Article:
Posted by: John Elliott | April 22, 2014

Focus on Modi’s questionable prime ministerial ability, not Godhra 2002

Surely it is time to put aside the debate about Narendra Modi and his accountability for the 2002 Godhra riots and focus on the more immediate issue of whether he is capable of being a competent prime minister. Could he rebuild an effective government machine and deliver economic growth, or is he too autocratic and abrasive to be the politically competent prime minister that India needs? That is the real issue that matters now, but 2002 hogs the headlines and the minds of campaigners.

I’m in the UK for a few days where there’s an angry debate between members of the Indian intelligentsia, focussed in The Guardian, over Modi and 2002. On one side is Priyamvada Gopal, an academic at Cambridge who condemns Modi for links with the RSS as well as Godhra. On the other side is Lord (Meghnad) Desai more rationally arguing that Modi is not the first political leader to have presided at a time of riots, but that others have not hounded for years.

Modi - Econ cover April 5 '14The Economist magazine was also blinded by 2002 when it ran one of its more irrational editorials two weeks ago and, because of Godhra, opted for Rahul Gandhi, the unsuitable dynastic heir to Congress Party leadership, as the “less disturbing option” for prime minister without examining Modi’s prime ministerial abilities. My old newspaper, The Financial Times, tied itself up in knots on the subject a day or two later, but at least did not come to such a weak conclusion. Both allowed post-Godhra emotions to colour their usually more savvy judgements.

The real issue now is whether Modi could run a government in three key ways – picking top people to run the Prime Minister’s Office with him, picking and working with senior ministers and bureaucrats to run major departments, and working with chief ministers in the states so that policies can be implemented.

India suffers today not from a lack of new laws, policies or ideas, but from appalling implementation of government decisions. That is caused by cumbersome outdated laws and regulations, bloated bureaucracies, political infighting, and endemic corruption. It is unlikely that Modi will do much to curb crony capitalism, but what he does need to be able to do is to make the PMO, the major government departments, and the states work in unison.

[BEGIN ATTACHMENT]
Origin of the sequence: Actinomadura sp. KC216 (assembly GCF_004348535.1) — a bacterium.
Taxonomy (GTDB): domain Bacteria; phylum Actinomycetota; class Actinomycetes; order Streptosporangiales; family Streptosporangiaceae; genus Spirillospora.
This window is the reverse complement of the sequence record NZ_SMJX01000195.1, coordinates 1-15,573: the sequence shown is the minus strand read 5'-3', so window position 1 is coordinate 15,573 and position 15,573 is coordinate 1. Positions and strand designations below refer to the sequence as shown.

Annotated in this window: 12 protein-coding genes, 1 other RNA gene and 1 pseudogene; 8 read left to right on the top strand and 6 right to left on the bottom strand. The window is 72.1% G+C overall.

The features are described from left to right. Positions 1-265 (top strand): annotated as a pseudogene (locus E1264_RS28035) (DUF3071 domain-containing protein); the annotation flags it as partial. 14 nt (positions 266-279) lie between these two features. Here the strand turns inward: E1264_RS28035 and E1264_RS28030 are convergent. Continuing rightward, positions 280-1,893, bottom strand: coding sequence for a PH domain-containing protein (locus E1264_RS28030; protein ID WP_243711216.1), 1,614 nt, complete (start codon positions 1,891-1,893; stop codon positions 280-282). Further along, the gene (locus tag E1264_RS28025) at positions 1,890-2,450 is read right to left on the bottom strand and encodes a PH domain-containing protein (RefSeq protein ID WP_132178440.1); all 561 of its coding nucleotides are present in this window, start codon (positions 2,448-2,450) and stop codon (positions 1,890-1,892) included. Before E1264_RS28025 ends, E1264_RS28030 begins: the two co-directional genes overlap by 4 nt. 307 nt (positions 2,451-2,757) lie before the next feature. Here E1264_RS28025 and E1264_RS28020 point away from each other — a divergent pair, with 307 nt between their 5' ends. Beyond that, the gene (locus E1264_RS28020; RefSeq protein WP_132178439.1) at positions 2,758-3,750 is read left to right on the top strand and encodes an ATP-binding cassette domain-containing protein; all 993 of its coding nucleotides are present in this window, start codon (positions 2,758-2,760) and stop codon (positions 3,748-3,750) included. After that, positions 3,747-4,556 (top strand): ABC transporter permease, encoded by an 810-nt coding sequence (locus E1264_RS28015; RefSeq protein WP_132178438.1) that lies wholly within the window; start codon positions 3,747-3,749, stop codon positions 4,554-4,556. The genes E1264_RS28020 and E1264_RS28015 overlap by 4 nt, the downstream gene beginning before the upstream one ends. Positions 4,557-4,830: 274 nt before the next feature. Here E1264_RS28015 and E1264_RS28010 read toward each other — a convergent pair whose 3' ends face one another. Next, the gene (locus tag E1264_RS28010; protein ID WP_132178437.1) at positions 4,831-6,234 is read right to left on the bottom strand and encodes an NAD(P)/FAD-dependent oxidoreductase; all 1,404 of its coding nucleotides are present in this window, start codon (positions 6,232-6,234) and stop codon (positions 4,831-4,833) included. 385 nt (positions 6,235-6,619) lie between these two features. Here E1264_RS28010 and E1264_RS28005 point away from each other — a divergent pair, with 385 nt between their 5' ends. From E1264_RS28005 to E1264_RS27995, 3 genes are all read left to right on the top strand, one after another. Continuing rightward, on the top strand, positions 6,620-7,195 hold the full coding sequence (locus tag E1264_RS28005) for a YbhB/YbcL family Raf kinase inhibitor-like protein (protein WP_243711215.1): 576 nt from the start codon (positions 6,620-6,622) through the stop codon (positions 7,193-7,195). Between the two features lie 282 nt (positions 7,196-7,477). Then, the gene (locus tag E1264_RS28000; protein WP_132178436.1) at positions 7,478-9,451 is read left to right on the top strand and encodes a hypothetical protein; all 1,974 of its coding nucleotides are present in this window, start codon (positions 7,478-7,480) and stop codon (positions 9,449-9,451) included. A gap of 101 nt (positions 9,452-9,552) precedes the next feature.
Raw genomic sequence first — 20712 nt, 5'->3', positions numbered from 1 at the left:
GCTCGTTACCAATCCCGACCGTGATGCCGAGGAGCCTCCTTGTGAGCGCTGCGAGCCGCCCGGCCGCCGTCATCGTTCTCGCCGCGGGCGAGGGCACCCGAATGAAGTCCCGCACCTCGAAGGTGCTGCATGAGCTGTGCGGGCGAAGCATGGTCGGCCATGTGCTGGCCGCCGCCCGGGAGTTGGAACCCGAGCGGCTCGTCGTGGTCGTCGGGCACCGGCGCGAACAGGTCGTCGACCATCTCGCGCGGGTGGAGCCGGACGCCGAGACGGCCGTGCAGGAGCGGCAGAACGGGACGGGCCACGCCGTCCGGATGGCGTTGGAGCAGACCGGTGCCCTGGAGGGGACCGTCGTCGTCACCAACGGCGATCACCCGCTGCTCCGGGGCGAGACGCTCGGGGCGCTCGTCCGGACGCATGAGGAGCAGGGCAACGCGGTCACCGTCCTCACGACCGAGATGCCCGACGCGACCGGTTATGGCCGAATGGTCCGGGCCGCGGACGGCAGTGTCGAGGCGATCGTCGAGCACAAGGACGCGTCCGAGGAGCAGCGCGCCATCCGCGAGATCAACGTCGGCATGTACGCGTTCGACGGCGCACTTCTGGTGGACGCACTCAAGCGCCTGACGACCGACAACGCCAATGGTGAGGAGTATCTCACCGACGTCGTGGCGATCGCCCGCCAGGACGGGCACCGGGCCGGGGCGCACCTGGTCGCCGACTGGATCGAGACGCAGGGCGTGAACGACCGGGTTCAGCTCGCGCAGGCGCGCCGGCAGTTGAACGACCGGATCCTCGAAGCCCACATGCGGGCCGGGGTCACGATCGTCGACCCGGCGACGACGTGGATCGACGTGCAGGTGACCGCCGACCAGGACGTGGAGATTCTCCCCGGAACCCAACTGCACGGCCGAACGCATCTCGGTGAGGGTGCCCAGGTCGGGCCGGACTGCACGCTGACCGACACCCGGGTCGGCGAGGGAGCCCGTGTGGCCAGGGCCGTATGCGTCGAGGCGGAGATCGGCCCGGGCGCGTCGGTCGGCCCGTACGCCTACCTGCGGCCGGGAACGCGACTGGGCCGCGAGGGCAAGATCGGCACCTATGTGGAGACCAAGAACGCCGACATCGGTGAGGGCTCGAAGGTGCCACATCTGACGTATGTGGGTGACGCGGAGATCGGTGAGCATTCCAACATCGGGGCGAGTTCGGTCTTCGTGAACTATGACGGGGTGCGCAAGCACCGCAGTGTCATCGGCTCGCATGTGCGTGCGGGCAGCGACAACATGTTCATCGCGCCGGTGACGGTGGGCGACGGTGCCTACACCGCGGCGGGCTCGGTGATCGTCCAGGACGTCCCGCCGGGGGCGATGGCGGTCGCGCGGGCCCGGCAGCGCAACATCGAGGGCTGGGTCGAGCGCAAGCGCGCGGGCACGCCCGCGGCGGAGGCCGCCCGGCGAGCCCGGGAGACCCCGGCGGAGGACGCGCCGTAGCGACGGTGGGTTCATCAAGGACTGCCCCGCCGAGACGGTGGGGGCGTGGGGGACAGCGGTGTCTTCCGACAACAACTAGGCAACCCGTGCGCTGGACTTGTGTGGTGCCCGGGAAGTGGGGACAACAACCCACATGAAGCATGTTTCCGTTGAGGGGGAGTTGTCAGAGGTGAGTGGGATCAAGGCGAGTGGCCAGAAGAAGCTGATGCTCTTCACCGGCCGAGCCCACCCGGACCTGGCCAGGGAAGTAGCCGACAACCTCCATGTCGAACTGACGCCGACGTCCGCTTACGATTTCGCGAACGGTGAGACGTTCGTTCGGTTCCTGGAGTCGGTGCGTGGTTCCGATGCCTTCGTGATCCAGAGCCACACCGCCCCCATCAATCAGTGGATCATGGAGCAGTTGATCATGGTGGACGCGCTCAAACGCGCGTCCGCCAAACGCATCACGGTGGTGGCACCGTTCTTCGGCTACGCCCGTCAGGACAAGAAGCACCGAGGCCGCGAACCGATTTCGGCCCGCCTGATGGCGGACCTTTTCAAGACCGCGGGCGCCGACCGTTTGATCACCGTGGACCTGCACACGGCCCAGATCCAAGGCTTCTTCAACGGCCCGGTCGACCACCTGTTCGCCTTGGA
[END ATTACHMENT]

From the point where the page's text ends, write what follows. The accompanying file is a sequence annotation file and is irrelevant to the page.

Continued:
His autocratic record in Gujarat does not indicate he has the ability to do this. Nor, to be fair, does it show that he cannot because he has not needed to do so as chief minister. No-one therefore knows how he perform as prime minister and that is the issue that should be debated now, not whether or not he was guilty at Godhra.

The problem is that most people – including the liberal media – have been in denial for the past decade or so about his potential rise. They have never believed he would get so far and are now reacting with shock and horror when it is almost certainly too late to dislodge him over 2002. Even last year many were dismissing the idea of him becoming the Bharatiya Janata Party’s prime ministerial candidate as being beyond belief.

I saw Modi in 2002 and 2008 as a future national leader

I first wrote 12 years ago in July 2002 that Modi was a potential national leader. I suggested in a column for India’s Business Standard that, unlike most politicians, he was arguing as Gujarat chief minister passionately for what he believed in, not for some short-term personal gain far removed from policy, but out of conviction. He was a strong public speaker and was standing his ground and presenting his case with rare confidence and élan – and, whether one liked it or not, he had a commanding presence (some called it ego). This was not an endorsement but, to a bystander, he looked like a logical heir for L.K.Advani.

“Friends and contacts told me that I was wrong and asked how a man who had presided in the state as chief minister during such ghastly bloody carnage could ever win popular respect and a wide following,” I wrote. “Weren’t Gujarat’s people tiring of the violence, and wasn’t he in fact already finished, just waiting to be edged out of his job? The BJP, I was told, could not survive as a national party of government if he became one of its top leaders because it would be shunned by coalition partners”.

I returned to the subject on this blog in 2008 when, after the horror of the Mumbai terrorist attacks on the Taj and Oberoi hotels and other targets, people questioned how India could recover from appalling governance and inefficient security services. I wrote that I had heard two extreme ideas. One was to have a state of emergency or even military rule, which was surely unthinkable. The other was that the country needed tough rule by the Bharatiya Janata Party (BJP) led by its highly controversial Gujarat chief minister, Narendra Modi. “I wonder how long it will be before the failings of more acceptable politicians leads to Modi becoming prime minister?”, I asked.